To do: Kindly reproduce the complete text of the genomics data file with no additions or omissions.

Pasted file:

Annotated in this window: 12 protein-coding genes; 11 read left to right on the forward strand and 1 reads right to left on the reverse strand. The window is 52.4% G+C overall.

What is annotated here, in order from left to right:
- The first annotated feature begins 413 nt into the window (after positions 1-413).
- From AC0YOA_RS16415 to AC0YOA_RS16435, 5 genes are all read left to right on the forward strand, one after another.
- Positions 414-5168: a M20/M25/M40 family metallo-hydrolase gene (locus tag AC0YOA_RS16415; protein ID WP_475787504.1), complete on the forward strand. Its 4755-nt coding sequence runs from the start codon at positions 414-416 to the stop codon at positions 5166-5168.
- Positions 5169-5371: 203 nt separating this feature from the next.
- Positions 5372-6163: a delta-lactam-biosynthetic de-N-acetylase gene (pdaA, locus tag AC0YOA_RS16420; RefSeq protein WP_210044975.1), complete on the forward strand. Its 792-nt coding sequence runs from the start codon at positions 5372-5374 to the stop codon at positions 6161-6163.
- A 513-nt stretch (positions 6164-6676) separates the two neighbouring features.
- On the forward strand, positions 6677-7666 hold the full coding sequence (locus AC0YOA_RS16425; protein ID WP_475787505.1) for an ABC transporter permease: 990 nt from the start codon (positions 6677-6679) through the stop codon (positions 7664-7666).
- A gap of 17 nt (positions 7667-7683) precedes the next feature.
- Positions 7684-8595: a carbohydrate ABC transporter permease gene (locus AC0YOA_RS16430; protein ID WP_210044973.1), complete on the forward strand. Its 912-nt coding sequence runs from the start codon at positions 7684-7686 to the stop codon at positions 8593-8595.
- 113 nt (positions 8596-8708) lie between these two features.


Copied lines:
Annotated in this window: 12 protein-coding genes; 11 read left to right on the forward strand and 1 reads right to left on the reverse strand. The window is 52.4% G+C overall.

What is annotated here, in order from left to right:
- The first annotated feature begins 413 nt into the window (after positions 1-413).
- From AC0YOA_RS16415 to AC0YOA_RS16435, 5 genes are all read left to right on the forward strand, one after another.
- Positions 414-5168: a M20/M25/M40 family metallo-hydrolase gene (locus tag AC0YOA_RS16415; protein ID WP_475787504.1), complete on the forward strand. Its 4755-nt coding sequence runs from the start codon at positions 414-416 to the stop codon at positions 5166-5168.
- Positions 5169-5371: 203 nt separating this feature from the next.
- Positions 5372-6163: a delta-lactam-biosynthetic de-N-acetylase gene (pdaA, locus tag AC0YOA_RS16420; RefSeq protein WP_210044975.1), complete on the forward strand. Its 792-nt coding sequence runs from the start codon at positions 5372-5374 to the stop codon at positions 6161-6163.
- A 513-nt stretch (positions 6164-6676) separates the two neighbouring features.
- On the forward strand, positions 6677-7666 hold the full coding sequence (locus AC0YOA_RS16425; protein ID WP_475787505.1) for an ABC transporter permease: 990 nt from the start codon (positions 6677-6679) through the stop codon (positions 7664-7666).
- A gap of 17 nt (positions 7667-7683) precedes the next feature.
- Positions 7684-8595: a carbohydrate ABC transporter permease gene (locus AC0YOA_RS16430; protein ID WP_210044973.1), complete on the forward strand. Its 912-nt coding sequence runs from the start codon at positions 7684-7686 to the stop codon at positions 8593-8595.
- 113 nt (positions 8596-8708) lie between these two features.